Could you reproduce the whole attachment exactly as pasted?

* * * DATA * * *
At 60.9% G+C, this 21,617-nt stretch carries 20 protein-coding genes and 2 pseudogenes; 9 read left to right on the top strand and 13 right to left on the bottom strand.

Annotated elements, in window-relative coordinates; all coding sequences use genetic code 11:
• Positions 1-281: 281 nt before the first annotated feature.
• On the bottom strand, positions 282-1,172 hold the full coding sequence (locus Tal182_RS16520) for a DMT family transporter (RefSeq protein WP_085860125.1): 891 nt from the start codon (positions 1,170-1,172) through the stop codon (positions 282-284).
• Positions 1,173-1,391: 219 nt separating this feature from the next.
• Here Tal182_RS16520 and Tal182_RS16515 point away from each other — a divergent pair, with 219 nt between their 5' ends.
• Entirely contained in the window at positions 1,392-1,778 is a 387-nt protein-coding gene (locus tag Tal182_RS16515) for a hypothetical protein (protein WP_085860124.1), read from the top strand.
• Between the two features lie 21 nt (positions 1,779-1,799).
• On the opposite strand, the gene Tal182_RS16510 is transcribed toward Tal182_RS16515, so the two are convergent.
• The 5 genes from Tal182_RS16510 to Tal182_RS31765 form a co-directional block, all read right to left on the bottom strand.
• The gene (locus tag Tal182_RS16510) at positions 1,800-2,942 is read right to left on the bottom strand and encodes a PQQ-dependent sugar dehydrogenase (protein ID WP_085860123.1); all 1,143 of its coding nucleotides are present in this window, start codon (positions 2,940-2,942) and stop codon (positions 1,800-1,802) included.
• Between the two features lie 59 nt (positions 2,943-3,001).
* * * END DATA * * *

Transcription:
At 60.9% G+C, this 21,617-nt stretch carries 20 protein-coding genes and 2 pseudogenes; 9 read left to right on the top strand and 13 right to left on the bottom strand.

Annotated elements, in window-relative coordinates; all coding sequences use genetic code 11:
• Positions 1-281: 281 nt before the first annotated feature.
• On the bottom strand, positions 282-1,172 hold the full coding sequence (locus Tal182_RS16520) for a DMT family transporter (RefSeq protein WP_085860125.1): 891 nt from the start codon (positions 1,170-1,172) through the stop codon (positions 282-284).
• Positions 1,173-1,391: 219 nt separating this feature from the next.
• Here Tal182_RS16520 and Tal182_RS16515 point away from each other — a divergent pair, with 219 nt between their 5' ends.
• Entirely contained in the window at positions 1,392-1,778 is a 387-nt protein-coding gene (locus tag Tal182_RS16515) for a hypothetical protein (protein WP_085860124.1), read from the top strand.
• Between the two features lie 21 nt (positions 1,779-1,799).
• On the opposite strand, the gene Tal182_RS16510 is transcribed toward Tal182_RS16515, so the two are convergent.
• The 5 genes from Tal182_RS16510 to Tal182_RS31765 form a co-directional block, all read right to left on the bottom strand.
• The gene (locus tag Tal182_RS16510) at positions 1,800-2,942 is read right to left on the bottom strand and encodes a PQQ-dependent sugar dehydrogenase (protein ID WP_085860123.1); all 1,143 of its coding nucleotides are present in this window, start codon (positions 2,940-2,942) and stop codon (positions 1,800-1,802) included.
• Between the two features lie 59 nt (positions 2,943-3,001).